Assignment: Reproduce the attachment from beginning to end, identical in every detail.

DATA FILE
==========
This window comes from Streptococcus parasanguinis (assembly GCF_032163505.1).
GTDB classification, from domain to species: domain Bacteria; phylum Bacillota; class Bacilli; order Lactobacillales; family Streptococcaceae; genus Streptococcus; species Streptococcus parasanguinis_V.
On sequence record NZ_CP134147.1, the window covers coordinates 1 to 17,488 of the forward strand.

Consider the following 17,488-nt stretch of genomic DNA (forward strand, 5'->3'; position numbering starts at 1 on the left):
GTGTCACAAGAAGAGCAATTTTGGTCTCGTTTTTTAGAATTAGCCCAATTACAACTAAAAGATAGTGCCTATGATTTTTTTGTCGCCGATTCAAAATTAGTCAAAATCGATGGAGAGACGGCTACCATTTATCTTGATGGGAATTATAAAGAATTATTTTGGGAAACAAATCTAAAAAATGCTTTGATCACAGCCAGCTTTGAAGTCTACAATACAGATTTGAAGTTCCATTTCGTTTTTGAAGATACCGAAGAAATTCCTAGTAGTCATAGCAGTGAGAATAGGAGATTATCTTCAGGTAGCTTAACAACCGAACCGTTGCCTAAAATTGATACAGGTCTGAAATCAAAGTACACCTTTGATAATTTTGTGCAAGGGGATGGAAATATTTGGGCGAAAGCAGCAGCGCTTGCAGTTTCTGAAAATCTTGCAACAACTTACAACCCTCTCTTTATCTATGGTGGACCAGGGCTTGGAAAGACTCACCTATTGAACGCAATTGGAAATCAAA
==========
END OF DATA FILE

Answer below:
This window comes from Streptococcus parasanguinis (assembly GCF_032163505.1).
GTDB classification, from domain to species: domain Bacteria; phylum Bacillota; class Bacilli; order Lactobacillales; family Streptococcaceae; genus Streptococcus; species Streptococcus parasanguinis_V.
On sequence record NZ_CP134147.1, the window covers coordinates 1 to 17,488 of the forward strand.

Consider the following 17,488-nt stretch of genomic DNA (forward strand, 5'->3'; position numbering starts at 1 on the left):
GTGTCACAAGAAGAGCAATTTTGGTCTCGTTTTTTAGAATTAGCCCAATTACAACTAAAAGATAGTGCCTATGATTTTTTTGTCGCCGATTCAAAATTAGTCAAAATCGATGGAGAGACGGCTACCATTTATCTTGATGGGAATTATAAAGAATTATTTTGGGAAACAAATCTAAAAAATGCTTTGATCACAGCCAGCTTTGAAGTCTACAATACAGATTTGAAGTTCCATTTCGTTTTTGAAGATACCGAAGAAATTCCTAGTAGTCATAGCAGTGAGAATAGGAGATTATCTTCAGGTAGCTTAACAACCGAACCGTTGCCTAAAATTGATACAGGTCTGAAATCAAAGTACACCTTTGATAATTTTGTGCAAGGGGATGGAAATATTTGGGCGAAAGCAGCAGCGCTTGCAGTTTCTGAAAATCTTGCAACAACTTACAACCCTCTCTTTATCTATGGTGGACCAGGGCTTGGAAAGACTCACCTATTGAACGCAATTGGAAATCAAA